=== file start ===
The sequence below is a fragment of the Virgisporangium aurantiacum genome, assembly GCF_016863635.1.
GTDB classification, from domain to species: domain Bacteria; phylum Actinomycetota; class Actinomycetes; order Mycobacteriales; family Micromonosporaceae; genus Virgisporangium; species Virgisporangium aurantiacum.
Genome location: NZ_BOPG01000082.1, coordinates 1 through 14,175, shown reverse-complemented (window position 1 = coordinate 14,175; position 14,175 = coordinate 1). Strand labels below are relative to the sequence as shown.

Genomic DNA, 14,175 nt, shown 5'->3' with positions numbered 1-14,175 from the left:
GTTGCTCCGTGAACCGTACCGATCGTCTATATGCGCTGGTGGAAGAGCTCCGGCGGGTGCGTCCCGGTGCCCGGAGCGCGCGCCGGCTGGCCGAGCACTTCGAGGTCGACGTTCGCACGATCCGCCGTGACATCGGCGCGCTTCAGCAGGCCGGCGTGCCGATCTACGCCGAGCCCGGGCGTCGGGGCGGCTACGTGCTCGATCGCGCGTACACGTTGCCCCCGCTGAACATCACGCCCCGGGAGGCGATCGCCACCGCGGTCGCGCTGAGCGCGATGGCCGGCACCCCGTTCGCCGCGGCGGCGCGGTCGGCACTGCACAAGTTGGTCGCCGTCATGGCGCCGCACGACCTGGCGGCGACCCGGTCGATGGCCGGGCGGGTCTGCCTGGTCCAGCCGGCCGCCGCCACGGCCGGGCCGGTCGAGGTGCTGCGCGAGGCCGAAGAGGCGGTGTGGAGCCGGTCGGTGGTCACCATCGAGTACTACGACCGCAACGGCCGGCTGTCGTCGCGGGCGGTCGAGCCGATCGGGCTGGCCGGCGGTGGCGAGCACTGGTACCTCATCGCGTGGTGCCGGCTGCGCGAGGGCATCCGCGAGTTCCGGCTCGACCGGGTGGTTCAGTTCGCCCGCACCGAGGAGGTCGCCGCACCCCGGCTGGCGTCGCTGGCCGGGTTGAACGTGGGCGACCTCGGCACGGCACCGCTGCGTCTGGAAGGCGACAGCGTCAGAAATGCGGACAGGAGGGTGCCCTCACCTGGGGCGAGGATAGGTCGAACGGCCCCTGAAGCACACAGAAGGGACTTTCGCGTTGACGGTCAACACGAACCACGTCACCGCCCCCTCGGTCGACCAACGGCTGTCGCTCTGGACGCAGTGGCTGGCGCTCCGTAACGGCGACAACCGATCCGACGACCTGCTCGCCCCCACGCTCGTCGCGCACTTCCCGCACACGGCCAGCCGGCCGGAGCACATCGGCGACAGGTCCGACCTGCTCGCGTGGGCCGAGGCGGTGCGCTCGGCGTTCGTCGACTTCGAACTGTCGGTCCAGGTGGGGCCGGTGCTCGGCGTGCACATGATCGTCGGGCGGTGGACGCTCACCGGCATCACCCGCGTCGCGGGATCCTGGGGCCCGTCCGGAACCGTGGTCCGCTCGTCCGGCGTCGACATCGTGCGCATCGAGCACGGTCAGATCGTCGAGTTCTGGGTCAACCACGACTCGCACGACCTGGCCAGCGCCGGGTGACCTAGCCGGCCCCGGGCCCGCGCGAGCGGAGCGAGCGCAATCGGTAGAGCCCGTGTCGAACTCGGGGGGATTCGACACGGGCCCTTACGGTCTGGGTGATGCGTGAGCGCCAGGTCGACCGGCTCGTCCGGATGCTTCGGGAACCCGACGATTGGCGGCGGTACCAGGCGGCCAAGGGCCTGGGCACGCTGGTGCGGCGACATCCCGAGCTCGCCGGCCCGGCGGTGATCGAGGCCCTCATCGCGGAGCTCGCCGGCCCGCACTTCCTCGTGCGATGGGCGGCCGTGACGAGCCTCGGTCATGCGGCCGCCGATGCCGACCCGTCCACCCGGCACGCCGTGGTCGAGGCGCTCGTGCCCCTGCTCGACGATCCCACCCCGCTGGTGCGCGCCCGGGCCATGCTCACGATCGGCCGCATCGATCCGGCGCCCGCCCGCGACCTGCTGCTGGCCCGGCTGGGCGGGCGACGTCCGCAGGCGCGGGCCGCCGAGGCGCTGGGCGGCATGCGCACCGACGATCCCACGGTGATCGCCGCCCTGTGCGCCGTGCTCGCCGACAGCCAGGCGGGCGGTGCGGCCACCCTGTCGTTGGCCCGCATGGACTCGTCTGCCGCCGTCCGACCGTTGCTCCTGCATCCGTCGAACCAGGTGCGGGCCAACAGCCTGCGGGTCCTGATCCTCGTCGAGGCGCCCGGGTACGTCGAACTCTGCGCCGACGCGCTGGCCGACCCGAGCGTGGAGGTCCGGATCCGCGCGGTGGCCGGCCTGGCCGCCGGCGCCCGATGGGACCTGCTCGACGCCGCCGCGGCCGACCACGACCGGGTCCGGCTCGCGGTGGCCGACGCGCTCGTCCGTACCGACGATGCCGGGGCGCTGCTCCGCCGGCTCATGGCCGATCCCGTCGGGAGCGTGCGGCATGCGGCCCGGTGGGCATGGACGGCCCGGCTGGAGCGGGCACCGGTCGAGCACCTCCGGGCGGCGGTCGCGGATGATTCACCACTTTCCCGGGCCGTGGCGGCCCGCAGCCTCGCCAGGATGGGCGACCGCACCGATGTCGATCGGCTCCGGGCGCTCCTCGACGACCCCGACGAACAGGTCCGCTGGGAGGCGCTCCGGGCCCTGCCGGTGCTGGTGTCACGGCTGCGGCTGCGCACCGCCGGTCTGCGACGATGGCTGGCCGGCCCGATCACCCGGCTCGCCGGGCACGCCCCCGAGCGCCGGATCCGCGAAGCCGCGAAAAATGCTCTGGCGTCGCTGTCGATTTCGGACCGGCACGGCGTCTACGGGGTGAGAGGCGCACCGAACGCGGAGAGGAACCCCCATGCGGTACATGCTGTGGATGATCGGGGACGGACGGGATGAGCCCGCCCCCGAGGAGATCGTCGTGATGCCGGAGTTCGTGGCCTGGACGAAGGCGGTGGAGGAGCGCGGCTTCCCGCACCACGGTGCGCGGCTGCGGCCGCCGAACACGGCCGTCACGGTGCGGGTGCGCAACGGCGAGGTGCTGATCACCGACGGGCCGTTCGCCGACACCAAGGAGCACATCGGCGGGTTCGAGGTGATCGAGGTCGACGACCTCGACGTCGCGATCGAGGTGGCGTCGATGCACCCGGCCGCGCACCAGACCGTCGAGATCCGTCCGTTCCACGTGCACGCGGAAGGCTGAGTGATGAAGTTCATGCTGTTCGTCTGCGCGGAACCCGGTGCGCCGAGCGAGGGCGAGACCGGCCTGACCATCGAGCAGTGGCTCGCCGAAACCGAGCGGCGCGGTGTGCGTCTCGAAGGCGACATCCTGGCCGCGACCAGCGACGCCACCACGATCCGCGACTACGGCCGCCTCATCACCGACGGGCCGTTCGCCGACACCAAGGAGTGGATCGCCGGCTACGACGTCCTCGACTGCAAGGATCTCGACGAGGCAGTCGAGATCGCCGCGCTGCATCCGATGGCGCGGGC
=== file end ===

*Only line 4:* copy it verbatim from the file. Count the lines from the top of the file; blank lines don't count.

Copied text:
Genomic DNA, 14,175 nt, shown 5'->3' with positions numbered 1-14,175 from the left: